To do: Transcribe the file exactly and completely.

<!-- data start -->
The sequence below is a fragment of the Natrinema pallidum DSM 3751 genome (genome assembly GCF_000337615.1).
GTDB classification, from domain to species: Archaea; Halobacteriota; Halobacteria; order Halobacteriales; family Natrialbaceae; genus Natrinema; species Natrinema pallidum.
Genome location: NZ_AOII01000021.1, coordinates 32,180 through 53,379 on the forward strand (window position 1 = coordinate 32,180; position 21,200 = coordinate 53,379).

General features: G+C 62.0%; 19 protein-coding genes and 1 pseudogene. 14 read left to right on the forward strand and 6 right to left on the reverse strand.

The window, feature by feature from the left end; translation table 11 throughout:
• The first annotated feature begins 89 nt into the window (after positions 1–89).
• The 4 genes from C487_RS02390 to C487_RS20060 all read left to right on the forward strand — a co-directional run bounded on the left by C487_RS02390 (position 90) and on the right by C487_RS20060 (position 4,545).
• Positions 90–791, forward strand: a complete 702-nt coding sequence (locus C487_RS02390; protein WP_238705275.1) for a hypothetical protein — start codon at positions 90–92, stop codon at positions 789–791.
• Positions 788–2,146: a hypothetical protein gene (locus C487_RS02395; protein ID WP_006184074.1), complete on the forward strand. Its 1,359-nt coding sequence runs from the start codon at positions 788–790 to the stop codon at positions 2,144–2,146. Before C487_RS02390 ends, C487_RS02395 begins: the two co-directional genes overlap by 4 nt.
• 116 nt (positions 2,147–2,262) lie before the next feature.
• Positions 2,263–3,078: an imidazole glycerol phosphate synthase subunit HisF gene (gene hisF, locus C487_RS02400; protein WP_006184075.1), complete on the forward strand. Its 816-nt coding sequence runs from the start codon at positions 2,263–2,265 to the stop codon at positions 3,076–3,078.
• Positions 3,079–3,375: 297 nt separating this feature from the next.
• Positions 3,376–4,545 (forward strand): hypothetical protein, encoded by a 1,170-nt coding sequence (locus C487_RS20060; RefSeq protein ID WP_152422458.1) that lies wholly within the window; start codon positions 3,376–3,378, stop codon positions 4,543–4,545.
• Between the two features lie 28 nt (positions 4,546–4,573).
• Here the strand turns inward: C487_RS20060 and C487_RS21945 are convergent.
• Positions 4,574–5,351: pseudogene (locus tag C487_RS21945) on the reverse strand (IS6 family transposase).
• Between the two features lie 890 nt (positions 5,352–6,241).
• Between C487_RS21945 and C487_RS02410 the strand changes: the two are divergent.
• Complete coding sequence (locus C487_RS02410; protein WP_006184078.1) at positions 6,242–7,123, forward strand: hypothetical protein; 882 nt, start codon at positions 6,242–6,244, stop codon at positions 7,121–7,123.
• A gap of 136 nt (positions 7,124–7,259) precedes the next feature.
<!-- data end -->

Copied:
The sequence below is a fragment of the Natrinema pallidum DSM 3751 genome (genome assembly GCF_000337615.1).
GTDB classification, from domain to species: Archaea; Halobacteriota; Halobacteria; order Halobacteriales; family Natrialbaceae; genus Natrinema; species Natrinema pallidum.
Genome location: NZ_AOII01000021.1, coordinates 32,180 through 53,379 on the forward strand (window position 1 = coordinate 32,180; position 21,200 = coordinate 53,379).

General features: G+C 62.0%; 19 protein-coding genes and 1 pseudogene. 14 read left to right on the forward strand and 6 right to left on the reverse strand.

The window, feature by feature from the left end; translation table 11 throughout:
• The first annotated feature begins 89 nt into the window (after positions 1–89).
• The 4 genes from C487_RS02390 to C487_RS20060 all read left to right on the forward strand — a co-directional run bounded on the left by C487_RS02390 (position 90) and on the right by C487_RS20060 (position 4,545).
• Positions 90–791, forward strand: a complete 702-nt coding sequence (locus C487_RS02390; protein WP_238705275.1) for a hypothetical protein — start codon at positions 90–92, stop codon at positions 789–791.
• Positions 788–2,146: a hypothetical protein gene (locus C487_RS02395; protein ID WP_006184074.1), complete on the forward strand. Its 1,359-nt coding sequence runs from the start codon at positions 788–790 to the stop codon at positions 2,144–2,146. Before C487_RS02390 ends, C487_RS02395 begins: the two co-directional genes overlap by 4 nt.
• 116 nt (positions 2,147–2,262) lie before the next feature.
• Positions 2,263–3,078: an imidazole glycerol phosphate synthase subunit HisF gene (gene hisF, locus C487_RS02400; protein WP_006184075.1), complete on the forward strand. Its 816-nt coding sequence runs from the start codon at positions 2,263–2,265 to the stop codon at positions 3,076–3,078.
• Positions 3,079–3,375: 297 nt separating this feature from the next.
• Positions 3,376–4,545 (forward strand): hypothetical protein, encoded by a 1,170-nt coding sequence (locus C487_RS20060; RefSeq protein ID WP_152422458.1) that lies wholly within the window; start codon positions 3,376–3,378, stop codon positions 4,543–4,545.
• Between the two features lie 28 nt (positions 4,546–4,573).
• Here the strand turns inward: C487_RS20060 and C487_RS21945 are convergent.
• Positions 4,574–5,351: pseudogene (locus tag C487_RS21945) on the reverse strand (IS6 family transposase).
• Between the two features lie 890 nt (positions 5,352–6,241).
• Between C487_RS21945 and C487_RS02410 the strand changes: the two are divergent.
• Complete coding sequence (locus C487_RS02410; protein WP_006184078.1) at positions 6,242–7,123, forward strand: hypothetical protein; 882 nt, start codon at positions 6,242–6,244, stop codon at positions 7,121–7,123.
• A gap of 136 nt (positions 7,124–7,259) precedes the next feature.